Thursday, August 4, 2016

This turned out to be a good day

Via Reddit, The big puzzle in economics today: why is the economy growing so slowly? by Timothy B. Lee at Vox. (The article quotes Josh Mason on productivity, by the way.)

Theory #4 on the Vox list of possible reasons for slow growth is my own personal favorite, The economy is weighed down with debt. Mr. Lee writes

This seems like a plausible explanation for the early years of the post-2008 recovery. But at this point, it’s been almost eight years since the financial crisis. That should be more than enough time for households and businesses to get their debts down to manageable levels. So the longer growth remains sluggish, the less plausible this theory becomes.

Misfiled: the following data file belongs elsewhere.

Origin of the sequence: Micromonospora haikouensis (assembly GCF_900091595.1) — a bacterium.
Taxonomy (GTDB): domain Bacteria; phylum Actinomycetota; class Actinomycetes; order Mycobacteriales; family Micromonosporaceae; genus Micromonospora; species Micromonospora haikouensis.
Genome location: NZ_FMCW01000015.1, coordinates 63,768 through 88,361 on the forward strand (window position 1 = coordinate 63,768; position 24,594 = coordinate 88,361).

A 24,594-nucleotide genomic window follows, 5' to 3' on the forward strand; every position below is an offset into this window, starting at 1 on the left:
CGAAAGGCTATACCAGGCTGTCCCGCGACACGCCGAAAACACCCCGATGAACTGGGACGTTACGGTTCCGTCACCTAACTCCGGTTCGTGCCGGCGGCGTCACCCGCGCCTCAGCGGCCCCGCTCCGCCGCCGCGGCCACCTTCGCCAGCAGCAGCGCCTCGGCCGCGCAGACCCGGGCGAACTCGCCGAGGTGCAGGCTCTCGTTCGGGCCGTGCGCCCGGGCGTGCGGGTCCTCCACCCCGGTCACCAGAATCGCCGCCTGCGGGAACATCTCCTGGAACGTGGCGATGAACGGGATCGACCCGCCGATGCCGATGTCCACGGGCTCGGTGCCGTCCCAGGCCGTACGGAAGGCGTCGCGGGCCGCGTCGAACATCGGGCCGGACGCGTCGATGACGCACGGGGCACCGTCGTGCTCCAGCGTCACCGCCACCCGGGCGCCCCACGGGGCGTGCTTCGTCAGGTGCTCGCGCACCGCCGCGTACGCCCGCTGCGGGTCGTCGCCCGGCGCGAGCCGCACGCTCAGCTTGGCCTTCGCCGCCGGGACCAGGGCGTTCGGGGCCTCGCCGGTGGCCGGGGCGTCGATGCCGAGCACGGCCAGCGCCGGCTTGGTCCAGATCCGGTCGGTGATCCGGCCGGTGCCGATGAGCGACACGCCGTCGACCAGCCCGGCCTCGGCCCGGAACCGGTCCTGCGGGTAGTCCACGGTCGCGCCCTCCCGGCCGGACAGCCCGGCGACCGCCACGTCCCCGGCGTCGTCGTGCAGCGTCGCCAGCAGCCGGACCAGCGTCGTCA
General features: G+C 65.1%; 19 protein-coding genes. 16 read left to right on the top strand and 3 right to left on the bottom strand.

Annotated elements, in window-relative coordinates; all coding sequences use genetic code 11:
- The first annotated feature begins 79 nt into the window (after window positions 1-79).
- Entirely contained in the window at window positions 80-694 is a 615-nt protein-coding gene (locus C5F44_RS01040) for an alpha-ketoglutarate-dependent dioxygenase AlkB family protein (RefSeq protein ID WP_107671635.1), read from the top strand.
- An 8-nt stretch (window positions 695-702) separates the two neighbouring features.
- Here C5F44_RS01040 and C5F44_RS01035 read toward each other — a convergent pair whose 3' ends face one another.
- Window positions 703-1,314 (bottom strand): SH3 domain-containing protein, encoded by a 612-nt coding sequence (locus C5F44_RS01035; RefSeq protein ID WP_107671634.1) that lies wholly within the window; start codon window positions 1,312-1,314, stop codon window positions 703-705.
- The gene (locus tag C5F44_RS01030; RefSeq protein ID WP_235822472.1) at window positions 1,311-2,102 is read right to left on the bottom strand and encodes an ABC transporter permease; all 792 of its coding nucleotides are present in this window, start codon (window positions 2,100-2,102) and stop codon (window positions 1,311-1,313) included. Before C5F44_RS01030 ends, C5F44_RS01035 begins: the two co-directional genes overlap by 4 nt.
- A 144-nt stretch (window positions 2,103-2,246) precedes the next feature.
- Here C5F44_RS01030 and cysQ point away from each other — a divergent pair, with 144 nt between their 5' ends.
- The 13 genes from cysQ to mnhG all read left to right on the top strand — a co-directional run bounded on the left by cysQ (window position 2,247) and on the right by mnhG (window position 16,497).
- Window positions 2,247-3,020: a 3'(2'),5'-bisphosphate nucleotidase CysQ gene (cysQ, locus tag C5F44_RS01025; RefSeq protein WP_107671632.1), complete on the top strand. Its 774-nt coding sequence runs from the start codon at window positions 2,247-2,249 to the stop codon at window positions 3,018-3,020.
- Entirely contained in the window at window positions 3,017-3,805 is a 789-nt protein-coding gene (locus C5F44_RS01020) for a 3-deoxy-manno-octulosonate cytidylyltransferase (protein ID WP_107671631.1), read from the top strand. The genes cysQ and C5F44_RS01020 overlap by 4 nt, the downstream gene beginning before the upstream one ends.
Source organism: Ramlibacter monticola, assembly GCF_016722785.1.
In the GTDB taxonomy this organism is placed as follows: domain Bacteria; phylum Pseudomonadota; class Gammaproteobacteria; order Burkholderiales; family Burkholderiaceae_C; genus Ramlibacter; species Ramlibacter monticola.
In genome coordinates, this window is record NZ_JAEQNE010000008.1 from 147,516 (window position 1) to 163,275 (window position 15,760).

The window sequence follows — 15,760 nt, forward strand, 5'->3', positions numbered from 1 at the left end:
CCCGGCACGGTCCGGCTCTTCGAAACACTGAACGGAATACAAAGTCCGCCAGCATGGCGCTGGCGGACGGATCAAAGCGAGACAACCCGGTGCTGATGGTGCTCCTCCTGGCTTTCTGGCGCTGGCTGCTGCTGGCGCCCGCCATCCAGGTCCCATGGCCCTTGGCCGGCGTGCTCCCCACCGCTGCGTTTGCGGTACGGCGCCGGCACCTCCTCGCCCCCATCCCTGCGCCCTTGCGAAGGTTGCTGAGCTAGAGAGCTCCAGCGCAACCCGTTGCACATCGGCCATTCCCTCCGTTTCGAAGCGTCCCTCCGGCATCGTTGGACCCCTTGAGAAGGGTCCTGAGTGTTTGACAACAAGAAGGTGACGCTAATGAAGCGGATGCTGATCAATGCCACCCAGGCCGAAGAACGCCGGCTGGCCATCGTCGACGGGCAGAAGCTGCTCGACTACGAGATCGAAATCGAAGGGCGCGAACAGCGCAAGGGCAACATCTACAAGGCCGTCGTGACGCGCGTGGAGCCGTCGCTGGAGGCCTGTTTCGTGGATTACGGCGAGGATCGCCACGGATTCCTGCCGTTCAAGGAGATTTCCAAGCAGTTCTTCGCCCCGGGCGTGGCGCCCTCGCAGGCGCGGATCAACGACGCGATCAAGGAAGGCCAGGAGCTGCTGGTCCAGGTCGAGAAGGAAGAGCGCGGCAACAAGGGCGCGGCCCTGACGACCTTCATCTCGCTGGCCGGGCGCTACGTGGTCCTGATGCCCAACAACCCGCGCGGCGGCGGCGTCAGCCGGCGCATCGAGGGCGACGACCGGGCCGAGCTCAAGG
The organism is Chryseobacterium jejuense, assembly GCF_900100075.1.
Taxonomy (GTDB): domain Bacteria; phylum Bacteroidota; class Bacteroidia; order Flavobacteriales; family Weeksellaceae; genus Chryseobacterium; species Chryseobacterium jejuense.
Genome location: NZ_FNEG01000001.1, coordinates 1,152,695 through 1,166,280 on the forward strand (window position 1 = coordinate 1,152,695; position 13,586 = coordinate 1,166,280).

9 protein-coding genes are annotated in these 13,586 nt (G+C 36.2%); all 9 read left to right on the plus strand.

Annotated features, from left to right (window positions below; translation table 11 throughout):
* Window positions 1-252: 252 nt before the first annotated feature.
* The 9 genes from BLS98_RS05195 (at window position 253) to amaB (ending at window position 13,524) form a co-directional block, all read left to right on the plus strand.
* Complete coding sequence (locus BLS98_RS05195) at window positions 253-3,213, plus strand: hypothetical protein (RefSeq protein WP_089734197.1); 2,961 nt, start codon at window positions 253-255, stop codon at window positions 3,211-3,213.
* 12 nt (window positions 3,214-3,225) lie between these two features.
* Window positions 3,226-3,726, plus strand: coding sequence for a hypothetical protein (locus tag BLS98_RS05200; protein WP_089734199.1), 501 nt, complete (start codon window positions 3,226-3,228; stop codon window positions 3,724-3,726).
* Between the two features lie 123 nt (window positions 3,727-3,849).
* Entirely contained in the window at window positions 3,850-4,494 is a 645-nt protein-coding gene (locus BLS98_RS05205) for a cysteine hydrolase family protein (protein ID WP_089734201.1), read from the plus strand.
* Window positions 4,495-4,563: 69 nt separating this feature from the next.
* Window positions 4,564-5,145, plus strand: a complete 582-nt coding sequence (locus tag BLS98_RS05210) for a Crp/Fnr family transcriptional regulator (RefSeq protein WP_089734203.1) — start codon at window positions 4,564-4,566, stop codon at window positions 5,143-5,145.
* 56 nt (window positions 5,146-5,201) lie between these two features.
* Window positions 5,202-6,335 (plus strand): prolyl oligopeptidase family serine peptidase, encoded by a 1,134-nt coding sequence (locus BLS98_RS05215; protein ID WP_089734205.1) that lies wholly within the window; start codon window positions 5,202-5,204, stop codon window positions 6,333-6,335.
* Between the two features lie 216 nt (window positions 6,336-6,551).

My response:
That's what I've been saying. Not "more than enough" time, no, but just about exactly enough time.

Household debt service fell quickly since 2007Q4, then slowed and bottomed out. Now it is starting to go up again. Increasing debt service implies growing debt, which means growing spending, which means improved GDP growth.

Likewise, total credit to the private sector fell quickly relative to circulating money, then slowed, then bottomed out. It is now ready to start going up again, and this too means improved GDP growth.

So if the economy surprises us over the next couple years by starting to grow surprisingly fast, don't be surprised.

Also... if economic growth improves in the coming years it will be evidence that Theory #4 was correct. At that point, we are going to have to create some tax incentives to accelerate the repayment of debt, which will fight inflation, reduce debt, and with luck prevent the next financial crisis.

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